Sulfentrazone was applied POST at 13, 26, or 53 g ai/ha alone or in combination with metribuzin at 280 or 420 g ai/ha in field trials conducted with ‘Russet Burbank’ potatoes in 2002 to 2004. Sulfentrazone alone provided less than 84% redroot pigweed, common lambsquarters, and kochia control, although control usually improved to 90% or greater when metribuzin was included. Hairy nightshade control reached 90% only when the highest rates of both herbicides were applied in combination. Sulfentrazone alone did not provide any volunteer oat control, whereas control was 85% when the highest metribuzin rate was included. Potato crop injury, consisting of chlorosis, interveinal blackening of the leaves, eventual necrosis, leaf malformation, and plant stunting, increased as the sulfentrazone rate increased. In contrast, injury decreased as metribuzin rate increased from 0 to 420 g/ha, when averaged across sulfentrazone rates. Reduction in injury levels and increased weed control translated to improved tuber yields as metribuzin rate increased. However, when sulfentrazone was combined with the highest metribuzin rate, potato injury was still relatively high at 26 and 18% at 1 and 4 wk after treatment, and acceptance of sulfentrazone applied POST with metribuzin by potato growers is unlikely.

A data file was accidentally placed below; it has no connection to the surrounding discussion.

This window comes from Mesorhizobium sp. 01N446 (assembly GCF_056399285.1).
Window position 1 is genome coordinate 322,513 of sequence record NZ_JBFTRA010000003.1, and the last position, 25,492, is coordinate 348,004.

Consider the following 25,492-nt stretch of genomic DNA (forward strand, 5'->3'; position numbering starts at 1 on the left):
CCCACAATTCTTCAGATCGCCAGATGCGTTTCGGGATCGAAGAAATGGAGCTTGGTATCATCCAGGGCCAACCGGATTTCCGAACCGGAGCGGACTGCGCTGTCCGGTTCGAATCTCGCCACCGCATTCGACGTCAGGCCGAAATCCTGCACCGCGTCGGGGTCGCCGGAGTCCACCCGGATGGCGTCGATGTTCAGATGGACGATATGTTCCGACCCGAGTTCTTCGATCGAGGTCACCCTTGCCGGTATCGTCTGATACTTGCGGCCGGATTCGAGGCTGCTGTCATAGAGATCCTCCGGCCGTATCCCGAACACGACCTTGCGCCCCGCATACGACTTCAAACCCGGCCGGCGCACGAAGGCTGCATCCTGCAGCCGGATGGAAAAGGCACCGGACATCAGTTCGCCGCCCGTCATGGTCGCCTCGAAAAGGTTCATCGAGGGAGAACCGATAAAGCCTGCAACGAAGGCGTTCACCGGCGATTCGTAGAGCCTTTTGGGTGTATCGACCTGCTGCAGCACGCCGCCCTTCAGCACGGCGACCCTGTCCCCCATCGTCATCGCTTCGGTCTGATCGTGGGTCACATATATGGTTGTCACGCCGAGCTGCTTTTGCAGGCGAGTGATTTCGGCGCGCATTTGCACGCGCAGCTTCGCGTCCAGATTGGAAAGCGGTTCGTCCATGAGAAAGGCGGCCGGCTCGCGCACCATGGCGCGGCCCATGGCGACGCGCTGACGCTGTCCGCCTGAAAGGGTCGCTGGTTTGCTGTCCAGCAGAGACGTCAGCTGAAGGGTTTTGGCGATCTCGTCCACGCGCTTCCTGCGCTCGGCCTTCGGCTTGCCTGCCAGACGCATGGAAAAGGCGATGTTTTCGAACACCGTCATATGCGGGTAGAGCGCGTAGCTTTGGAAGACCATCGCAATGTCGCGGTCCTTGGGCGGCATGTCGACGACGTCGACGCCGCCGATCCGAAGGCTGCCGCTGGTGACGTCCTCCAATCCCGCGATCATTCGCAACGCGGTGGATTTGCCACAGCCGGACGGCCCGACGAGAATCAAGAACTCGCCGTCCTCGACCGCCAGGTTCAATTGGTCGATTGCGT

Nomenclature: Metribuzin, sulfentrazone, common lambsquarters, Chenopodium album L. #3 CHEAL, kochia, Kochia scoparia (L.) Shrad. # KCHSC, redroot pigweed, Amaranthus retroflexus L. # AMARE, hairy nightshade, Solanum sarrachoides Sendtn # SOLSA, volunteer oat, Avena sativa L. # AVESA, potato, Solanum tuberosum L. ‘Russet Burbank’.
Additional index words: Herbicide interaction, potato crop response, safening effect.
Abbreviations: WAT, weeks after treatment.